Wednesday, 8 June 2011

Wednesday morning book thoughts...

I've begun my "summer hours" this week, and so will only be posting once a week on Wednesdays, instead of Wednesdays and Sundays, for the next three months.  Once autumn arrives, I'll re-evaluate and determine if posting once/week is sufficient or whether to go back to twice/week postings.  But for now, I think I'll be busy doing other fun things on Sundays!

I finished Wake and it certainly didn't disappoint.  The main characters were well-described and three-dimensional, and it was interesting to see how Sawyer brought the storylines together.  While this is the first in a trilogy, I need a break from this type of novel and so will not read Watch right away, but I will eventually read all three.  I saw Sawyer present at the OLA SuperConference a number of years ago, and he talked about why so many sci fi and fantasy books are in trilogies.  He suggested that the publishers did not want to publish one volume that was 1200 pages long, as no one would buy it from a book store.  I think the concern was that it was too big to display well, and that people wouldn't want to purchase such a large single volume, and so there was no good way to market them.  Sci fi writers, then, are forced to break up their long novels into three shorter books.  I may not have the reasoning exactly right, but I think the gist of it is correct.  Anyways, I recommend Wake to anyone who is interested in looking "outside the box" and willing to consider "what would happen if...?" 
PS Waterloo plays a prominent role in the book, so it's an interesting book on another level, that is, how people see Canada and Canadians in general, and Waterloo in particular.

I'm currently reading two books simultaneously, and listening to a third.  I'm finally reading Old City Hall by Robert Rotenberg.  Remember I mentioned that he has recently released his second book, Guilty Plea?  Well, Old City Hall is proving to be as good as I initially thought it would be the first time I started reading it but didn't finish.  The characters are described in such a way that the reader knows the details of their lives, where they grew up, how they ended up with the jobs they have, what kinds of family circumstances surround them.  How does Rotenberg manage to present all this information about so many characters, including Toronto, without the book being 1200 pages?  After all, it's not really a story about the characters, it's a murder mystery and a courtroom drama.  The hardcover is 366 pages, or about average length, and I'm only half-way into the book, yet I feel like he's presented enough information to fill a complete novel already.   I make it sound like it may be dense and detailed and difficult to read, but that's not so.  It's not difficult, but it's not "light" either.  It's just... amazing!  More details once I finish it.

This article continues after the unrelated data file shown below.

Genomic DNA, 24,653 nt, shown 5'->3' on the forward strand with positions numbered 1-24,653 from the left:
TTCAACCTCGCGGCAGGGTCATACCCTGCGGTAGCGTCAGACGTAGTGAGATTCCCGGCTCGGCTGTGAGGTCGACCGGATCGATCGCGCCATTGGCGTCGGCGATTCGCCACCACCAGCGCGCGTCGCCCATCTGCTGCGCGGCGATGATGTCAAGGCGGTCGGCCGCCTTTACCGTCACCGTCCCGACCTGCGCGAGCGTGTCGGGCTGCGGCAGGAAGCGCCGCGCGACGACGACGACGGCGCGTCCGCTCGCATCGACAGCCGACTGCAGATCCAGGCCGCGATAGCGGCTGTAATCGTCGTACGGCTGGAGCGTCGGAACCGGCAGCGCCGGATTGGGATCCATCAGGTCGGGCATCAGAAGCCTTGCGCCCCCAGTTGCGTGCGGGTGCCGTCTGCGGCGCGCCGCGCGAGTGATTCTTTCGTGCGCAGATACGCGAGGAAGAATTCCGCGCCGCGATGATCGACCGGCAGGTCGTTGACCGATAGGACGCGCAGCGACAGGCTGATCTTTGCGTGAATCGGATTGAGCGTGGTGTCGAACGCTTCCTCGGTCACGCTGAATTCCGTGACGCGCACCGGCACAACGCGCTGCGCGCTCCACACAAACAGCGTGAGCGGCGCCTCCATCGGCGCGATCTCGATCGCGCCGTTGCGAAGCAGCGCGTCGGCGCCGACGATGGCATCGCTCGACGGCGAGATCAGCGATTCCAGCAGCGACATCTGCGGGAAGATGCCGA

I'm also reading The Bad Beginning by Lemony Snicket.  This children's novel is the first in a series, "A Series of Unfortunate Events", and while I don't often read children's books (except picture books, which I love!), I'm quite enjoying it.  I can imagine why a young person would want to read it.  The story is interesting, the writing style appeals to me, it's humourous yet also gloomy, and it's quite short (for me as an adult, not so maybe for a child) but also part of a series, so if I want to read more, I can read the second, and third, etc.  It is the story of three children who have lost their parents in a fire, and must now live with their evil Uncle Olaf.  From the excerpt, I suspect that there will be other "unfortunate events" that will befall them during this novel.  There are 13 books in the series - I doubt I'll want to read them all, but you never know...

I'm also listening to Caught by Harlan Coben.  I first started reading Coben's mysteries about 9 years ago, with his Myron Bolitar series, about a sports agent-turned-detective.  While I have only vague recollections of those novels, I seem to recall that they were written with humour and wit, but were also murder mysteries involving athletes.  He has also written a number of stand-alone mystery-thrillers, including The Woods, and Tell No One,  which was made into a french film in 2006.   I enjoy his thrillers, as they always contain plot twists that never fail to entice the reader.

Time to go and read for a bit before getting ready for work

Bye for now!
Julie

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